From Matter to Life to Mind...
AN UNFOLDING CONSCIOUSNESS
1905 - 1983
Arthur Koestler in * Janus
: A Summing Up
1. From the Prologue
- the New Calendar..
2. On Reductionism..
The Parable of the Unsolicited Gift...
4. From the
1. From the
Prologue - the New Calendar
" If I were asked to name the most
important date in the history and prehistory of the human race, I would
answer without hesitation 6 August 1945. The reason is simple. From the
dawn of consciousness until 6 August 1945, man had to live with the
prospect of his death as an individual; since the day when the
atomic bomb outshone the sun over Hiroshima, mankind as a whole has
had to live with the prospect of its extinction as a species. We have been
taught to accept the transitoriness of personal existence, while taking
the potential immortality of the human race for granted. This belief has ceased
to be valid. We have to revise our axioms.
It is not an easy task. There are periods of
incubation before a new idea takes hold of the mind; the Copernican doctrine
which so radically downgraded man's status in the universe took nearly a century
until it penetrated European consciousness. The new downgrading of our species
to the status of mortality is even more difficult to digest.
It actually looks as if the novelty of this
outlook had worn off even before it had properly sunk in. Already the name
Hiroshima has become a historical cliche like the Boston Tea Party. We have
returned to a state of pseudo-normality. Only a small minority is conscious of
the fact that ever since it unlocked the nuclear Pandora's Box, our species has
been living on borrowed time.
Every age had its Cassandras, yet mankind
managed to survive their sinister prophecies. However, this comforting
reflection is no longer valid, for in no earlier age did a tribe or nation
possess the necessary equipment to make this planet unfit for life. They could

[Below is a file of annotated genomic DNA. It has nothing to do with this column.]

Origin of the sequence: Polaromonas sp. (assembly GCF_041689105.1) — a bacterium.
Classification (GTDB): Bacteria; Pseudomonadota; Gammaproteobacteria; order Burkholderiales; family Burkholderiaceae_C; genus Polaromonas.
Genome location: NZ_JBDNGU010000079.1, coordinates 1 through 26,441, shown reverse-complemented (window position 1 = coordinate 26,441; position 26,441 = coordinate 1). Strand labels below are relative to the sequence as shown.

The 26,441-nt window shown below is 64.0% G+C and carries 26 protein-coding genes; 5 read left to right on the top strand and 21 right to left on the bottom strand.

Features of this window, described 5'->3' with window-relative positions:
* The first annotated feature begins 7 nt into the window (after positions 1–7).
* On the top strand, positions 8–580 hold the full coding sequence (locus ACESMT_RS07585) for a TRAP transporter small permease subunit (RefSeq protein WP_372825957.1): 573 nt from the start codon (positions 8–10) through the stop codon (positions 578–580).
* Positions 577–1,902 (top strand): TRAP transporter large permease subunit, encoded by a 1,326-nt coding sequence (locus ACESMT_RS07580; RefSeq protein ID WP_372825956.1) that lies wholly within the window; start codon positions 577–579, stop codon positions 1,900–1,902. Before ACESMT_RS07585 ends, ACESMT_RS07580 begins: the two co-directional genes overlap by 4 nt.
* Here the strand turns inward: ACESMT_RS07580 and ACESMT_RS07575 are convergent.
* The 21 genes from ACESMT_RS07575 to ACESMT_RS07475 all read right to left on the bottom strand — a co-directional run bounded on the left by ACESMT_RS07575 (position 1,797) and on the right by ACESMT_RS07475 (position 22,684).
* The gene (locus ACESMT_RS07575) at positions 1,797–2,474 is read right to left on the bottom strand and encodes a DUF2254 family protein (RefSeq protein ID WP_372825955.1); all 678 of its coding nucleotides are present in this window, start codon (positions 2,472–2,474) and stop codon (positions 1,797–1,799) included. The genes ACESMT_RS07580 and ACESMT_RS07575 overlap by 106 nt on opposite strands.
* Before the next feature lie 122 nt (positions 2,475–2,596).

inflict only limited damage on their adversaries - and did so, whenever given a
chance. Now they can hold the entire biosphere to ransom. A Hitler, born twenty
years later, would probably have done so, provoking a nuclear Gotterdanmerung.
The trouble is that an invention, once made,
cannot be disinvented. The nuclear weapon has come to stay; it has become part
of the human condition. Man will have to live with it permanently: not only
through the next confrontation-crisis and the one after that; not only through
the next decade or century, but forever - that is, as long as mankind survives.
The indications are that it will not be for very long.
There are two main reasons which point to this
conclusion. The first is technical: as the devices of nuclear warfare become
more potent and easier to make, their spreading to young and immature as well as
old and arrogant nations becomes inevitable, and global control of their
manufacture impracticable. Within the foreseeable future they will be made and
stored in large quantities all over the globe among nations of all colours and
ideologies, and the probability that a spark which initiates the chain reaction
will be ignited sooner or later, deliberately or by accident, will increase
accordingly, until, in the long run, it approaches certainty. One might compare
the situation to a gathering of delinquent youths locked in a room full of
inflammable material who are given a box of matches - with the pious warning not
to use it.
The second main reason which points to a low
life-expectancy for homo sapiens in the post-Hiroshima era is the paranoid
streak revealed by his past record. A dispassionate observer from a more
advanced planet who could take in human history from Cro-Magnon to Auschwitz at
a single glance, would no doubt come to the conclusion that our race is in some
respects an admirable, in the main, however, a very sick biological product; and
that the consequences of its mental sickness far outweigh its cultural
achievements when the chances of prolonged survival are considered.
The most persistent sound which reverberates
through man's history is the beating of war drums. Tribal wars, religious wars,
civil wars, dynastic wars, national wars, revolutionary wars, colonial wars,
wars of conquest and of liberation, wars to prevent and to end all wars, follow
each other in a chain of compulsive repetitiveness as far as man can remember
his past, and there is every reason to believe that the chain will extend into
In the first twenty years of the post-Hiroshima era, between the years 0 and 20
P.H.. - or 1946 to 1966 according to our outdated calendar - forty wars fought
with conventional weapons were tabulated by the Pentagon;' and at least on two
occasions - Berlin 1950 and Cuba 1962 - we have been on the brink of nuclear